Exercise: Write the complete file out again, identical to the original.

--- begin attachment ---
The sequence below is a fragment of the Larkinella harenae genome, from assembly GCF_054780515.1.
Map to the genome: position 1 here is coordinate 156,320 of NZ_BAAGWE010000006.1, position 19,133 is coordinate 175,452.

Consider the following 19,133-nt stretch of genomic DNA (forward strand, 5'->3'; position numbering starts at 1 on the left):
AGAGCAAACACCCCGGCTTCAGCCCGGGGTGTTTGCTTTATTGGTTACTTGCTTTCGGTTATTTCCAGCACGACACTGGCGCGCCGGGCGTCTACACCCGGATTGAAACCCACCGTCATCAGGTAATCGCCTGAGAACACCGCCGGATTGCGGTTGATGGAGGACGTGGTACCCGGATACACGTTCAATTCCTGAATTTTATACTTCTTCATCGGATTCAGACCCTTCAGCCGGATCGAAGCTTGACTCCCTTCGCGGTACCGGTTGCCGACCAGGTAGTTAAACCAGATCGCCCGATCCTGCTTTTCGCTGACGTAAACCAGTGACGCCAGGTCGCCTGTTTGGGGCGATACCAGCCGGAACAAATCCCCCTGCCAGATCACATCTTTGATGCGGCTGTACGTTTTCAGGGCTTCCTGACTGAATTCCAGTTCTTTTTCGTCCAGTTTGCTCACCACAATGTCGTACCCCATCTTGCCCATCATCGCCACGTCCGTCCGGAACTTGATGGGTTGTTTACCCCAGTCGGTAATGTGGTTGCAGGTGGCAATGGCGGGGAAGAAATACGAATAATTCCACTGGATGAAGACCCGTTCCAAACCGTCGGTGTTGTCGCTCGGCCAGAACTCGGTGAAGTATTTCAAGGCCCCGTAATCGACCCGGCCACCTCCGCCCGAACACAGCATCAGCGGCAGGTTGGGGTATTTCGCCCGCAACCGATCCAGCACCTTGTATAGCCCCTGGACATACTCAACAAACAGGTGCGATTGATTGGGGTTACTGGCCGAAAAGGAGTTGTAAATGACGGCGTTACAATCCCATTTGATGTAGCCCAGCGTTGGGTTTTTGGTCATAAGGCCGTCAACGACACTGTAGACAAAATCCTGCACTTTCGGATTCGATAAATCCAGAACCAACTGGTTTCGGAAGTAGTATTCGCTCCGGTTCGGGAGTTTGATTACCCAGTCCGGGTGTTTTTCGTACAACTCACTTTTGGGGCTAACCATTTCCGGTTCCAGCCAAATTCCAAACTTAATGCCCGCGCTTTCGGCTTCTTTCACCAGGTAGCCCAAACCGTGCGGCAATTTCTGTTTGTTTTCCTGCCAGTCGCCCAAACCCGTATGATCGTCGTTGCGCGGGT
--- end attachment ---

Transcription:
The sequence below is a fragment of the Larkinella harenae genome, from assembly GCF_054780515.1.
Map to the genome: position 1 here is coordinate 156,320 of NZ_BAAGWE010000006.1, position 19,133 is coordinate 175,452.

Consider the following 19,133-nt stretch of genomic DNA (forward strand, 5'->3'; position numbering starts at 1 on the left):
AGAGCAAACACCCCGGCTTCAGCCCGGGGTGTTTGCTTTATTGGTTACTTGCTTTCGGTTATTTCCAGCACGACACTGGCGCGCCGGGCGTCTACACCCGGATTGAAACCCACCGTCATCAGGTAATCGCCTGAGAACACCGCCGGATTGCGGTTGATGGAGGACGTGGTACCCGGATACACGTTCAATTCCTGAATTTTATACTTCTTCATCGGATTCAGACCCTTCAGCCGGATCGAAGCTTGACTCCCTTCGCGGTACCGGTTGCCGACCAGGTAGTTAAACCAGATCGCCCGATCCTGCTTTTCGCTGACGTAAACCAGTGACGCCAGGTCGCCTGTTTGGGGCGATACCAGCCGGAACAAATCCCCCTGCCAGATCACATCTTTGATGCGGCTGTACGTTTTCAGGGCTTCCTGACTGAATTCCAGTTCTTTTTCGTCCAGTTTGCTCACCACAATGTCGTACCCCATCTTGCCCATCATCGCCACGTCCGTCCGGAACTTGATGGGTTGTTTACCCCAGTCGGTAATGTGGTTGCAGGTGGCAATGGCGGGGAAGAAATACGAATAATTCCACTGGATGAAGACCCGTTCCAAACCGTCGGTGTTGTCGCTCGGCCAGAACTCGGTGAAGTATTTCAAGGCCCCGTAATCGACCCGGCCACCTCCGCCCGAACACAGCATCAGCGGCAGGTTGGGGTATTTCGCCCGCAACCGATCCAGCACCTTGTATAGCCCCTGGACATACTCAACAAACAGGTGCGATTGATTGGGGTTACTGGCCGAAAAGGAGTTGTAAATGACGGCGTTACAATCCCATTTGATGTAGCCCAGCGTTGGGTTTTTGGTCATAAGGCCGTCAACGACACTGTAGACAAAATCCTGCACTTTCGGATTCGATAAATCCAGAACCAACTGGTTTCGGAAGTAGTATTCGCTCCGGTTCGGGAGTTTGATTACCCAGTCCGGGTGTTTTTCGTACAACTCACTTTTGGGGCTAACCATTTCCGGTTCCAGCCAAATTCCAAACTTAATGCCCGCGCTTTCGGCTTCTTTCACCAGGTAGCCCAAACCGTGCGGCAATTTCTGTTTGTTTTCCTGCCAGTCGCCCAAACCCGTATGATCGTCGTTGCGCGGGT